Picked an URN. Went to Dr. Longfinger about my prostate. And kept working on mail/administrative stuff.
|She was often horrified by the way I screwed up lyrics and the way I sometimes saw the world... like when I repeated the line that kissing someone is just pressing your lips against the sweet end of 26 feet of digestive tract, or that giving her flowers was my way of emasculating plants in effigy.
- URN I got Melissa's Urn delivered. It was more than she would have wanted to spend, but less than the ones you get from many funeral homes. But it's just a temporary container, for her remains, as we're going to let her remains touch many people.
- I don't think people really understand how creamation works. When burned about 97% of your body is either combined with oxygen and/or evaporated by converting liquid into gas, and it goes into the atmosphere... the 3 lbs. (or ≈3%) of ashes left are just whatever impure chunks didn't boil off and go up the chimney. Once Melissa is cremated, she'll disipate and be everywhere in the air I breathe, or eventually the soil and water (in very minute amounts). With perfect distribution and time, I don't need to go somewhere to remember her or talk to her, because to quote The Police, she is litereally in, "every breath I take, all the food I make, she'll be watching me". Her charred remains are just her left over impurities.
- There was a very zen (minimalist) wood and leather minimalist cube that I liked; it screamed Dave. But I wanted to find an Urn that was "her" -- and she loved the beach/water, and bling. So I found one with a beach scene, with a heart in the sand. (She liked hearts). It would have been better without as much faux gold, more pink and crystals, and a smiley face in the sand -- but it was something she'd probably like. And it's more about her than me. I liked it, her Mom liked it, a longtime friend of hers liked it. Another new grief friend/coworker of mine thought it was "terrible" (in humor), with a little Persian flair (which works in our house). I laughed and explained, "there’s no such thing as a good urn"... and he really liked that line. The day before, he had just paddled out to one of his wife and his last favorite spots, broke her porceline urn, and let her ashes go into the ocean (after almost 2 years).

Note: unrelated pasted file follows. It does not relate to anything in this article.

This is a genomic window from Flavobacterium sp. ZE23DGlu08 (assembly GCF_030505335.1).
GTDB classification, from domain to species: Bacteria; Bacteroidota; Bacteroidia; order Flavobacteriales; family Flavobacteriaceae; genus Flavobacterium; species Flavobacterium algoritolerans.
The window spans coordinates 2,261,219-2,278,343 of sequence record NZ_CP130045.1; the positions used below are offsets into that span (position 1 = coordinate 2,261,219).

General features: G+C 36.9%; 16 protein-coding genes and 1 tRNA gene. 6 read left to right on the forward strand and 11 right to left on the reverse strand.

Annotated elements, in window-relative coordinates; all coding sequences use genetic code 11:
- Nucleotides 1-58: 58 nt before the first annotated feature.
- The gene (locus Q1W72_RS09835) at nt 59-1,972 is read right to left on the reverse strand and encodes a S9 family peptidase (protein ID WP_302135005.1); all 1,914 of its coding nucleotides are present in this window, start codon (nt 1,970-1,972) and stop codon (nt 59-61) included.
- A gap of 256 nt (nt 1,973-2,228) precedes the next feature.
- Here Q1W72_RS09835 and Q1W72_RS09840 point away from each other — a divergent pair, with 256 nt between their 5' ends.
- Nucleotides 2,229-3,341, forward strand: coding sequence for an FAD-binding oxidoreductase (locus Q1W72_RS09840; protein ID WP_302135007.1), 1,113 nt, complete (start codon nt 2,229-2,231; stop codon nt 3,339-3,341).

So I still have this "Chip Clip" on my nutsack. Not literally (a kink I'm not into). I just got this new malady in Jan, that was called Prostatitis, and it feels like that. In my case, it's a little calcification in my prostate that irritates it. Doctor Longfinger violated me and my PSA was used to validate that it wasn't anything more serious. While Melissa was in the hospital, we joked about it. I said, "My chip clip isn't being helped by all the commuting", and while she was laying in bed, recovering from a heart attack and stroke, she said, "Oh poor baby, all that pain must be hard for you". I detected a wiff of sarcasm. But it, and Melissa's passing, reminds me that it sucks getting old... but it is better than the alternative.
|It reminds me of the joke:
I went to the doctor and said, “my bottom hurts”…
- Insurances: 5 different properties, 2 cars, umbrealla, flood, 2 agents, and it being renewal time, I was able to get with one of our insurance agents and get about 2/3rds of them closed and paid (most of the rest should have been already). Reconciling them into Melissa's filing system? That's gonna put the F-U in Fun.
- Funderal Home called, needed to get them a picture of Melissa -- they like to double-check photo with body before they Flambé. Needed to run by, and drop off the Urns.
- Went to the Bank, I love our bank and folks that work there. They helped me get accounts more understood, shared in grief (everyone loved Melissa).
- I sent off some gifts and cards that Melissa had already had ready for other people -- they'll be getting parting gifts from the other side, because that's how considerate she is.